Dressed in a green T-shirt and track-pants, L Tochhong sits in the living room of her official residence at dusk on her last day of work and says, “I do not like to feel that I am a woman because that means I am insecure and I do not want that to be a drawback for me.”
When she joined the Indian Administrative Service in 1979, L Tochhong became the first Mizo woman to join the elite all-India service. Two years ago on August 31, she set two simultaneous records; she became not only the first woman to become the Chief Secretary of Mizoram, she also became the first Mizo woman to hold the post.
Her administrative ability may be grasped from her looking after six different departments at the time of her retirement, which included Political and Cabinet and Home, working closely with both Chief Minister Lal Thanhawla and Home Minister R Lalzirliana.
On October 31, she completed her last day in office after a career spent serving in Maharashtra (as a probationer in Thane), Goa, Delhi (first as Sub-Divisional Magistrate, Tiz Hazare, and then as director in the Union Home Ministry) and later in her home-state of Mizoram.
Upon her superannuation, she has also been immediately appointed as State Election Commissioner.
Born on 18th October, 1954, L Tochhong’s parents moved from Mizoram to Shillong when she was just five years old. She grew up and studied there and, like girls her age then, she aspired to become a “glamorous” air-hostess or “a doctor and heal the world and all that sort of thing”, but it was after her matriculation that she began to seriously consider the civil services.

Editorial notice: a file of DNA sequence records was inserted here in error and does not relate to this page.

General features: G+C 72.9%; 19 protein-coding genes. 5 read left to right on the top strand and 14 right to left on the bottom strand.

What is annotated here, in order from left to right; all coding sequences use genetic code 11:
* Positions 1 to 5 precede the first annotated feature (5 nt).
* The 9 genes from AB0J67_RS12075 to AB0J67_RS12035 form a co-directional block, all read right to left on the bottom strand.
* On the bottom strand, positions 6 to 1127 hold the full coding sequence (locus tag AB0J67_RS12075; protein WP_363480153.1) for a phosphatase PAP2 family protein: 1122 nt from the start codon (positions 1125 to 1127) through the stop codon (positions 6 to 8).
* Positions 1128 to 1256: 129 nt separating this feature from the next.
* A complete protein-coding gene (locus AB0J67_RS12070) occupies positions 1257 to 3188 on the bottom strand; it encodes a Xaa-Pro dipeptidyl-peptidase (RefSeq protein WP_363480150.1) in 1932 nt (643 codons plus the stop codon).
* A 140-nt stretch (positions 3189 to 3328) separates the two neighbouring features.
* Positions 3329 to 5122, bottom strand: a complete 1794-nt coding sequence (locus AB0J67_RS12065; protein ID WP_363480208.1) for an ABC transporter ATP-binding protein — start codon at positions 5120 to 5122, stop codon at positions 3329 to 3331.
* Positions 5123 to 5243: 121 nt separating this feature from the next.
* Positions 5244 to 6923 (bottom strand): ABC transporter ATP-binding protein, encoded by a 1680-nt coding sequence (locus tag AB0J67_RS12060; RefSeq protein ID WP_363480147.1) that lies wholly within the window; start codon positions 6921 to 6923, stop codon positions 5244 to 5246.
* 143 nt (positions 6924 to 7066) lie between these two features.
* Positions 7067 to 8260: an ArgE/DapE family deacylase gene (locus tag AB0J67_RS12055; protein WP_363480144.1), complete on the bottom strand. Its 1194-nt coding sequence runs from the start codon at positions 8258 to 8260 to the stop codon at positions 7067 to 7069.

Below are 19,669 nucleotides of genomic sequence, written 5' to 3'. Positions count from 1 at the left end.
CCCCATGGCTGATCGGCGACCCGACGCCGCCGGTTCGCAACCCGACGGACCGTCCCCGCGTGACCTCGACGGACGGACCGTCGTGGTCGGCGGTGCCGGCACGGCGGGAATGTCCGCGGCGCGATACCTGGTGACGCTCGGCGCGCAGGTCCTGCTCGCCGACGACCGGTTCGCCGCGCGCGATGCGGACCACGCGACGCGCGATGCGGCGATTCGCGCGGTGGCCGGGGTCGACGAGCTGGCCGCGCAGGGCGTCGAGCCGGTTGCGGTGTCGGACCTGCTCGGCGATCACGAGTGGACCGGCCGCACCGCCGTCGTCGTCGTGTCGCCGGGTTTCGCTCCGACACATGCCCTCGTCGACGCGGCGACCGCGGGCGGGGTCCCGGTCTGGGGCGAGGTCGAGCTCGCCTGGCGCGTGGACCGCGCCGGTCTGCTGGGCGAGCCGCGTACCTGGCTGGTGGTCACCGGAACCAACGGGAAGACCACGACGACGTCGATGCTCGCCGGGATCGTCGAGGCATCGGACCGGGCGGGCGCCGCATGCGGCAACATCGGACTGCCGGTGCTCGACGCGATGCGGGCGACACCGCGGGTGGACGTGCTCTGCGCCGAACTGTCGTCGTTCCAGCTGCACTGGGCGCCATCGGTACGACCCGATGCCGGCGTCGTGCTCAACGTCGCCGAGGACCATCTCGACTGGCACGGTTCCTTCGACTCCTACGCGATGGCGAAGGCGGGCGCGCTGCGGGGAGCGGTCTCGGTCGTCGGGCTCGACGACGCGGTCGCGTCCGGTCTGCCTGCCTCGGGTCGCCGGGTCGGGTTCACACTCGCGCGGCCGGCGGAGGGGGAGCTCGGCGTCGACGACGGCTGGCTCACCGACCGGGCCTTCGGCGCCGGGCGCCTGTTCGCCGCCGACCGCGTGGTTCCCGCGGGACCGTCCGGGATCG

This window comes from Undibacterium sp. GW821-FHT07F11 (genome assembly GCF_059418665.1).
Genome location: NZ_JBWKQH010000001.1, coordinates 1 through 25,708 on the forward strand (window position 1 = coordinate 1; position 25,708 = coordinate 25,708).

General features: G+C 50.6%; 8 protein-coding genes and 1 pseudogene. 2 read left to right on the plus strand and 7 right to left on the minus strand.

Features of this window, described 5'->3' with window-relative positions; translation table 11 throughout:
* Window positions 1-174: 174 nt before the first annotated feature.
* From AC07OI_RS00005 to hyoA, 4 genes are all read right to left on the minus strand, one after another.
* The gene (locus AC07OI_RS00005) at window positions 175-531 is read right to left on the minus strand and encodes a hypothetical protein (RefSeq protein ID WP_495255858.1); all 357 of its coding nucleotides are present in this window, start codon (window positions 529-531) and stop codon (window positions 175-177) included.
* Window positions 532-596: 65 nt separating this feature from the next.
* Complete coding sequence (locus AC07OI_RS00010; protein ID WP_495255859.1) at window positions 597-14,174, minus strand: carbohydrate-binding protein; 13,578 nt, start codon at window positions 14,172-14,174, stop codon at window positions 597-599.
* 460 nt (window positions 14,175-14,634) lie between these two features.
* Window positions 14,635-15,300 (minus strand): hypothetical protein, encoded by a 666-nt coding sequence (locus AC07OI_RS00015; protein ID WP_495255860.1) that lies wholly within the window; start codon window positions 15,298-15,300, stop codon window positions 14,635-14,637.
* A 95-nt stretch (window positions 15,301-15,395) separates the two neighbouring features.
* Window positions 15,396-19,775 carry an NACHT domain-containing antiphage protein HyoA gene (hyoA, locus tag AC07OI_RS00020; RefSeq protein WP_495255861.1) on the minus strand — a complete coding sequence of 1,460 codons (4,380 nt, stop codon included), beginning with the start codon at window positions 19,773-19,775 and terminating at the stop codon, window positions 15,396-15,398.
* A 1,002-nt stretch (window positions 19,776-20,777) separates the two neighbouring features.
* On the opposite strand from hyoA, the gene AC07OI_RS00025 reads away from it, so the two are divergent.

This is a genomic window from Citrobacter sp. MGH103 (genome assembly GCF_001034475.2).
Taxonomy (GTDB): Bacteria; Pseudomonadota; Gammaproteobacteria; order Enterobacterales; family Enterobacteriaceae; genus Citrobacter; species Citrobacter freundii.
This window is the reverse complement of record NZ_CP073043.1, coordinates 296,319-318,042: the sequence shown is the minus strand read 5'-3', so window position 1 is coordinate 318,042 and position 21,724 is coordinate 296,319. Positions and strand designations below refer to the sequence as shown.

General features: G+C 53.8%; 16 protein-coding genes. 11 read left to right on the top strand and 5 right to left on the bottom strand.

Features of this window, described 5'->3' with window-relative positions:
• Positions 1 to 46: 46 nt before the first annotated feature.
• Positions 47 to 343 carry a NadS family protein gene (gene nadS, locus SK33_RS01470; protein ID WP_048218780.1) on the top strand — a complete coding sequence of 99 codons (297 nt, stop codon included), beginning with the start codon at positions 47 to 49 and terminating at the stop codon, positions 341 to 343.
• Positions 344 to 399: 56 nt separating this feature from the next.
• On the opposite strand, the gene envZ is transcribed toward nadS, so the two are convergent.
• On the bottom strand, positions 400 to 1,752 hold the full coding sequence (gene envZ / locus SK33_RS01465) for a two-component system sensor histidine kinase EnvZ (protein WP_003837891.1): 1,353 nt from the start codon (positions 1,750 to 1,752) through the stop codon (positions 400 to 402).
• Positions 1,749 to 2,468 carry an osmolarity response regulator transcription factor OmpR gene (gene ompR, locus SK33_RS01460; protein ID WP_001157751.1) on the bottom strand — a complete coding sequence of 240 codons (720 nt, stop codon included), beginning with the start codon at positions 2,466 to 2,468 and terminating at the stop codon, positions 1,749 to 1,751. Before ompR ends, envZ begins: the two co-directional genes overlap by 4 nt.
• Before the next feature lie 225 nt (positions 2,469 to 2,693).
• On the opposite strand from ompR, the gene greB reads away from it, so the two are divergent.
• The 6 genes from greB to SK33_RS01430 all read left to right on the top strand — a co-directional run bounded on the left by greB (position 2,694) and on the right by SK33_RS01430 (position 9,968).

Given she has been a pioneering female in a patriarchal community that has nevertheless seen a growing number of working women, she follows a difficult rule of thumb.
“I have never felt my gender, frankly speaking,” she says.
“Maybe at times, on some rare occasion,” she concedes, “But I always quickly discourage that kind of feeling. And I think that is very wise.”
“And I would also advise other women to never let that be a drawback. In a workplace there is no gender. Even if they try to put you down with some condescension or something else I think one should build up that barrier so that you are never touched by these things,” she adds.
“I had a very happy equation with our Ministers,” she reminiscences, “I think our political leaders have matured a lot over the years.”
Although Mizoram is generally known for and hosts a relatively gender-equal society especially in the urban areas, the highest echelons of power remains male-dominated. For example, it was only this year that a woman was elected to the state assembly for the first time in 27 years.
A comment L Tochhong generally evokes among less senior officials both male and female is that her professional attire has almost always been the traditional Mizo wraparound called puan, which though commonly worn is not always donned as office-wear, most adult women reserving it for church services or weddings.
“Everyday!” she says of her attire, smiling. “Even when I was posted outside Mizoram. In Delhi while I was in the MHA. I think puan is very elegant. It is very covered also. I suppose I stood out among my fellow female officers sometimes. But I try to promote our heritage, our culture, and I always carry puan with me.”
As for her career, she says she has ended it with a “a sense of satisfaction” with “no occassion that one truly regrets, by God’s grace it has been quite smooth sailing for me because I have always had the unstinted support of my officer, right down to the bottom level.”